It was fifty years ago today.
The folks said 'I do' in Phoenix
after having trouble finding
a magistrate on a holiday.

They stayed married till
his death in 1982,
thirty-three years together,
always loving each other,

Four years along they
decided to do something
they didn't have to,
they decided to love me.

but this is about them,
both long gone now,
the two finest people
I have ever known.

September 23, 2009

When Freddy let me drive.

When Freddy let me drive.
Ever do sixty miles an hour 18 inches above the water?

My godfather and my folks next door neighbor was a man named Fred who had grown up on the Niagara River in New York State.
To hear Fred tell it his father had destroyed at least the first, if not first several (it could get a little vague), old boats he'd managed to acquire as a boy, as being unsafe, and he would have no son of his going over the falls!
By the time I met him, Fred had grown and matured into a 6'3 roundfaced crewcut man who was the kindest human being I ever knew.
Funny, strong, smart, he became my surrogate Father while my Dad worked overseas.
We lived on one of the deeper estuaries of the Halifax River, Indian Lagoon system that drained and filled twice daily though Ponce Inlet between Daytona and New Symrna Beach Florida.

Fred went through a number of boats before buying his pride and joy, the earlier boats were not extraordinary.. a few outboards, a medium sized day cruiser..
Ah but about 1963 somewhere he found what in it's early day had been a Captains gig on some smaller naval craft.
A HIGGINS BOAT. This wonderful old wooden craft had been kept up pretty well or Fred would never have touched her, she got a new coat of top quality varnish a classic rubbing with aluminum foil where needed and a complete carb rebuild and inspection.

Fred was chief mechanic at Volusia Aviation for many years, working there the day the stroke came on him a few months before retirement...

And he had a goal. He wanted to own a boat that would do sixty miles an hour over the water.
For those of you who aren't wet inclined your average ski boat might, wide open make thirty, or thirty-five miles an hour.

This was cooking.

All was well till he bought the 'offy' carbs. OFFENHAUSER carburetors were THE thing in the Grand Prix racing circuit in the mid to late sixties, and how he got them shoe-horned on this inboard I'll never know but they worked.

They worked rather wonderfully. The GOAL was in sight! Most of the running was done over the measured mile that Fred had mapped out in the Intracoastal Waterway channel about three miles from our houses.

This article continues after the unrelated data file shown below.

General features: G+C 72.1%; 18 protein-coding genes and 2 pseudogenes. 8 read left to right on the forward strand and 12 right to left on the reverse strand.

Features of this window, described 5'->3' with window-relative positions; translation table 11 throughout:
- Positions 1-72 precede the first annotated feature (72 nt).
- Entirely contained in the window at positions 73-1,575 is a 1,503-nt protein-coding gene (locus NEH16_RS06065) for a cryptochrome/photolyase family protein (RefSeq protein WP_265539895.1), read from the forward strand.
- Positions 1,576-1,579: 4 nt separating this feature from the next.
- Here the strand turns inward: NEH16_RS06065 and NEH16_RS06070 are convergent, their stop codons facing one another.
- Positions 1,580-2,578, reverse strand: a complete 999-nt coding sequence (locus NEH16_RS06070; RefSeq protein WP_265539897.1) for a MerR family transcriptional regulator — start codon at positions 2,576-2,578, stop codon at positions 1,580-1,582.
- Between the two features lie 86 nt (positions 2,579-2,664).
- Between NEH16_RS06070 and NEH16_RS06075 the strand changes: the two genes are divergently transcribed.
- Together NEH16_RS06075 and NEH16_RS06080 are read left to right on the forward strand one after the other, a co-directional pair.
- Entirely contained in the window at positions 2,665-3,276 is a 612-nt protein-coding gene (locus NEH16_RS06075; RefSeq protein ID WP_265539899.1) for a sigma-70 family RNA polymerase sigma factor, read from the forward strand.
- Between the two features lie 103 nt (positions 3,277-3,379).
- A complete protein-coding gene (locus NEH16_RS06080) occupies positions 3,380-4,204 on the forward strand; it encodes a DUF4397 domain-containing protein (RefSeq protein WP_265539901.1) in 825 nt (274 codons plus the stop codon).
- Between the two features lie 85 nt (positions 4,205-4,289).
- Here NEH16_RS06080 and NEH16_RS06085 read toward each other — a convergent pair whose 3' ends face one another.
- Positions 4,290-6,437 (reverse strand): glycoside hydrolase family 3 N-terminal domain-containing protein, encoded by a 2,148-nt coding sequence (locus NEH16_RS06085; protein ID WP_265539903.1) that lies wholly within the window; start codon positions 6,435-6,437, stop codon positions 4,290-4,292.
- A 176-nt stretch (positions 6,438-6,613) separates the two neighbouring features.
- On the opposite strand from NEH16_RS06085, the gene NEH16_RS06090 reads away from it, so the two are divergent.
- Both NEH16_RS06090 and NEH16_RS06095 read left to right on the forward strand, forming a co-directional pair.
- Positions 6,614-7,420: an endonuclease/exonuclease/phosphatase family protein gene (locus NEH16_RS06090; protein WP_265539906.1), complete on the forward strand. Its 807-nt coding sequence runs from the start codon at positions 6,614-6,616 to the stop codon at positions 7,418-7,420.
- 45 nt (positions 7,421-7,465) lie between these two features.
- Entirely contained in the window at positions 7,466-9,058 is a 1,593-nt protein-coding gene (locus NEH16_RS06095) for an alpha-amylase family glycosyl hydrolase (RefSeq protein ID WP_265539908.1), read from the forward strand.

Where I came in, outside of grabbing every 'check ride' I could get by hanging around out at the dock any time I heard a tool clank next door, was that these carbs weren't really designed for a boat, the hammering and banging of the hull at speed made the carbs go out of adjustment.

So I got to drive.

Imagine a 8-10 year old boy, growing up close to the newest, largest race track in the country getting to pilot a craft on the water well in excess of fifty miles an hour.


In later years I realized that there were times he was simply messing with me.

When Freddy Let Me Drive
Part II

(Coast of Florida, 1963-65ish, near Ponce Inlet)

My godfather, a man named Fred, had purchased a former captains gig, an 18 foot long WWII vintage Higgins inboard speedboat. Inboards were not common or favored on the east coast of central Florida in the sixties, outboards having the ability to be beaten over oyster and sand bars and continue to operate.
Inboard rigs usually have a single shaft per engine coming through the bottom of the hull and up into what is essentially a auto style engine inside the boat. They don't take kindly to beating.

Fred's goal was to achieve sixty miles per hour on the water in a craft he owned. To make this a reality he'd purchased a set of OFFENHAUSER racing carburetors for this boat.

I was the next door neighbor kid, eight or ten years old.

The new carbs on the boat, all I ever remember him calling her was "the HIGGINS", were not made for beating at speed over rough terrain or intracoastal waterway chop. They would produce amazing bursts of power, and then go out of adjustment. Fred was a big guy but he couldn't be in two places at once, someone holding the wheel was needed when you'd get that sort of engine surge.

So I became the pilot.

As I said at the end of part one of this little story there were times he was simply messing with me.
We'd be beating down the Intracoastal at over fifty miles an hour, him in the back fiddling with the jets on the carbs and without any warning whatsoever the power would just cease.